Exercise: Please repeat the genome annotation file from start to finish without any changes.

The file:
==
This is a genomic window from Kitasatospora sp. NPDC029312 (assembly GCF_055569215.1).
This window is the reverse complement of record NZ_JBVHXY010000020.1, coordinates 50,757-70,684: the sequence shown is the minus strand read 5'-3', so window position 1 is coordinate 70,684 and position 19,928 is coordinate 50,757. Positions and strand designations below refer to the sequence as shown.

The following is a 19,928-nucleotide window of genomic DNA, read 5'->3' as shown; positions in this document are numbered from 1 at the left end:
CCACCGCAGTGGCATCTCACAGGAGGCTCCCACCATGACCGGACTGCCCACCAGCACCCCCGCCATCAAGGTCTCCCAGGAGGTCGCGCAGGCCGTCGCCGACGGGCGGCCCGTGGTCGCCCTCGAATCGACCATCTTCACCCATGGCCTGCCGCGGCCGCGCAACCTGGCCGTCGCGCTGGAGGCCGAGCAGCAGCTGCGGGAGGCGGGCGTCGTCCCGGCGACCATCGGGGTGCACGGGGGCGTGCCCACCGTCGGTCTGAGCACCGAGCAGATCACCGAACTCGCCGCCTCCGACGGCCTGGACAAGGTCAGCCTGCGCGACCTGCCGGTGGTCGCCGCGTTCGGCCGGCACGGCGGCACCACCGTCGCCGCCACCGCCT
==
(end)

This is a genomic window from Kitasatospora sp. NPDC029312 (assembly GCF_055569215.1).
This window is the reverse complement of record NZ_JBVHXY010000020.1, coordinates 50,757-70,684: the sequence shown is the minus strand read 5'-3', so window position 1 is coordinate 70,684 and position 19,928 is coordinate 50,757. Positions and strand designations below refer to the sequence as shown.

The following is a 19,928-nucleotide window of genomic DNA, read 5'->3' as shown; positions in this document are numbered from 1 at the left end:
CCACCGCAGTGGCATCTCACAGGAGGCTCCCACCATGACCGGACTGCCCACCAGCACCCCCGCCATCAAGGTCTCCCAGGAGGTCGCGCAGGCCGTCGCCGACGGGCGGCCCGTGGTCGCCCTCGAATCGACCATCTTCACCCATGGCCTGCCGCGGCCGCGCAACCTGGCCGTCGCGCTGGAGGCCGAGCAGCAGCTGCGGGAGGCGGGCGTCGTCCCGGCGACCATCGGGGTGCACGGGGGCGTGCCCACCGTCGGTCTGAGCACCGAGCAGATCACCGAACTCGCCGCCTCCGACGGCCTGGACAAGGTCAGCCTGCGCGACCTGCCGGTGGTCGCCGCGTTCGGCCGGCACGGCGGCACCACCGTCGCCGCCACCGCCT